(Pic via Daily Mirror).
First half and it’s England who are bossing the Yanks. Wow. Yes, those Yanks, who’ve been light years ahead for a decade. But suddenly – or is it suddenly? – things have changed.
The change of regime has plainly been a factor, here, as is the inevitable turning of the talent cycle. England *do* now have a clutch of ver-ry good and very experienced players who are playing, for the most part, in a Women’s Super League that is almost unrecognisable from the division of even a couple of years ago. The environment, the context has surged electrifyingly forward, skill-wise and particularly in terms of composure – just watch the matches on the tellybox. The subtle movements, the retreating into space and opening-up of angles is so-o much more sophisticated than it was. Bright, Greenwood and Daly have all transitioned from relative journeywomen to relative ball-players.
Wiegman must also take huge credit. Not just for the delivery of the first major silverware since the age of the dinosaurs but also for the cultivation of a high level of execution. And consistency. And ease, at this elevated parallel. England were nervy and ordinary as recently as the early stages of the Euros but the gaffer’s supreme equanimity and humour (as well as tactical intelligence) was surely a major factor in the development of a more fluent, confident side. A side that floods forwards relentlessly and fearlessly for 40 minutes, against the United States of America.
It’s 2-1 England, at the half, after Hemp bundles in and Stanway slots a pen. The England midfielder had earlier dwelt criminally, if momentarily, on a weighted pass from Bright that she simply had to biff away, first touch, under the imminent challenge. Instead she tried to ‘do more’, was caught, and the brilliant Smith cracked home. VAR may have robbed the visitors of their second equaliser but the home side deserved (if that’s even a thing?) their lead.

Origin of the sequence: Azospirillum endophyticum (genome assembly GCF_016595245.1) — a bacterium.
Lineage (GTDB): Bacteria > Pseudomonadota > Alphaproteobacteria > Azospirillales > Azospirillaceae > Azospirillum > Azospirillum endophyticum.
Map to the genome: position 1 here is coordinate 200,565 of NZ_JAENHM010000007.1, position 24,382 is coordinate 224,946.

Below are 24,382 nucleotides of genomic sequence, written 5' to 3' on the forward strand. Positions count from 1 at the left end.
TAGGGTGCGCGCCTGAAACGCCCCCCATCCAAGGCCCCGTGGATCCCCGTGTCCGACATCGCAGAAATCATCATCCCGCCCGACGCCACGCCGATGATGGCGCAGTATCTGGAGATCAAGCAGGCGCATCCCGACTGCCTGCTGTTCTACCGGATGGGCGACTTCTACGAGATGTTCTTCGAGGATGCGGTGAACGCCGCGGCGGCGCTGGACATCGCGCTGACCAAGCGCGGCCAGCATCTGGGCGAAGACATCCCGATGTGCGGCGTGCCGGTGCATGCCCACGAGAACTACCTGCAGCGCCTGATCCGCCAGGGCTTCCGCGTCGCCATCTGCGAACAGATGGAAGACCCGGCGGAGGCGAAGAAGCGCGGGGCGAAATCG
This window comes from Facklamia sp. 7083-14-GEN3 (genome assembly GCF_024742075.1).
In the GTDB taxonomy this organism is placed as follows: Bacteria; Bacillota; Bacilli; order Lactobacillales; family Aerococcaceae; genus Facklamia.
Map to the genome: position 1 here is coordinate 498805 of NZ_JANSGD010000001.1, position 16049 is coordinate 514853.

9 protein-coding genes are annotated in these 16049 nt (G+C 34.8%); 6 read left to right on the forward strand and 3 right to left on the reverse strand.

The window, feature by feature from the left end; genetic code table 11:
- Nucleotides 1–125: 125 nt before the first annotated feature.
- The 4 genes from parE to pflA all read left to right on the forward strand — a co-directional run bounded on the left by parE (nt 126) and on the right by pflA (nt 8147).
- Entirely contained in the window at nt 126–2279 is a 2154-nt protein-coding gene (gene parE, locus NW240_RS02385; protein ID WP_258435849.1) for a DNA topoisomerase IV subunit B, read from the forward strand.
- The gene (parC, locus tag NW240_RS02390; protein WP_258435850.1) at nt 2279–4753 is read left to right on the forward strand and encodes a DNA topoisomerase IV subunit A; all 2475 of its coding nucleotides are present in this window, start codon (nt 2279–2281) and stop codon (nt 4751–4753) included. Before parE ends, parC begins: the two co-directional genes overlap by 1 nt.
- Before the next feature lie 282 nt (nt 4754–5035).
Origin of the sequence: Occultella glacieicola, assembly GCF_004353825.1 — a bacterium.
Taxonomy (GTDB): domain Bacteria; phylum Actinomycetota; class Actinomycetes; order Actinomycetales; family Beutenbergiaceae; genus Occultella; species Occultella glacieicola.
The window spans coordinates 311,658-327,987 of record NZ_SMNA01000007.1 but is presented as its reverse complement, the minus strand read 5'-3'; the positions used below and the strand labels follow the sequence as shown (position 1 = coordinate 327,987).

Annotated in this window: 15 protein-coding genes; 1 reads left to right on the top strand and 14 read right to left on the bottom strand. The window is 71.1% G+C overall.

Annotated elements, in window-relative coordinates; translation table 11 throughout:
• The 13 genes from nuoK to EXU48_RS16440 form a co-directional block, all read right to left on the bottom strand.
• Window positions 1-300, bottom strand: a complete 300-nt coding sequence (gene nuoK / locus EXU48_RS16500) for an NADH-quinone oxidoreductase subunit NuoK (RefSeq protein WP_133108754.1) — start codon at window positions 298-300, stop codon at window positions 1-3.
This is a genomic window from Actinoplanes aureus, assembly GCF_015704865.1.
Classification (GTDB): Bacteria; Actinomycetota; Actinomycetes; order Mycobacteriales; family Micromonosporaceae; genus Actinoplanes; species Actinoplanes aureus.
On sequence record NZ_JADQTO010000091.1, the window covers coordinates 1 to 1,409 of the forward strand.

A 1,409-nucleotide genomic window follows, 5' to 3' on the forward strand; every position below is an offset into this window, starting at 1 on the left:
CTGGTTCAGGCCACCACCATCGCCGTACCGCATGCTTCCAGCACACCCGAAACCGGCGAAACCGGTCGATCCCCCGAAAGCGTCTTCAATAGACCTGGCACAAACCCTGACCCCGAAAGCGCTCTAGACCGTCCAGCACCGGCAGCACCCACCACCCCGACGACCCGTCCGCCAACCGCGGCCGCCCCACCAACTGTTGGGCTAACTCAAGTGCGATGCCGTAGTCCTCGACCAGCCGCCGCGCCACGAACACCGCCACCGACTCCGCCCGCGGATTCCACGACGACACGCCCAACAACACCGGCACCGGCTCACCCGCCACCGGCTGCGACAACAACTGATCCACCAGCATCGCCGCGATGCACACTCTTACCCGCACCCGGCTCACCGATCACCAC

After an old-fashioned bollocking from Ted Lasso – I jest, of course, though a) they, the U.S. needed it and b) he was knocking around – the Americans turned up, post the interval. They were better, for 20 minutes. The game and the stadium quietened. Or it started to moan more, at decisions, in frustration.
Kirby – who has been on the margins – is replaced by Toone. There has been an absence of heads-up football. That sense of potential reality-check (for England) builds. Rapinoe comes into the game, without exactly influencing. Both sides make errors as the frisson, the contagion develops. Toone gets tricky *with a view to drawing a pen* but the ref rightly waives away. The pitch appears to have shrunk, or players are somehow less able to find and revel in space.
In recent days, there have been serious revelations about widespread abuse of professional female players, in the States. A horrendous, shadowy narrative that we can only hope will be shifted towards justice and resolution by powerful voices in the game such as the now-veteran American playmaker (and public/political figure) Megan Rapinoe. Tonight, on the pitch she again stands out, but more for her strikingly purple barnet than for any of her *actual contributions*. The movement is silky and assured but the effect minimal. Even she can’t string this thing together, entirely.
Stanway symbolises the whole drift by easing with some grace into the red zone then clattering agriculturally wide. The standard of officiating drops in sympathy with the play. Having emphatically and instantly given a penalty, the ref has to concede that the backside of an England player is not the extended arm she presumed it to be. In short, a howler cleared-up. There are multiple subs – this is a friendly, after all – and the (on reflection) ultimately below-par Rapinoe is amongst those withdrawn.
Late-on, Toone is wide, in space, in the box. Player of the Match Bronze finds her but the volley is medium-rank. Similarly, Smith lazily under-achieves with a ball that drops invitingly twelve yards out. Hmm. Neither side can find their players.
When the whistle goes, it’s clear the crowd’s loved it, anyway. (With the ole scoreboard saying 2-1 England and the statto’s confirming 23 matches undefeated, who am I to argue?) I won’t argue. England are in a really good place – women’s football is in a spectacular place – with improvement, development and quality visible for all to see.
Yes. Let’s finish by repeating that. Two of the best teams in the world. A massive, near record-breaking crowd and quality visible for all to see.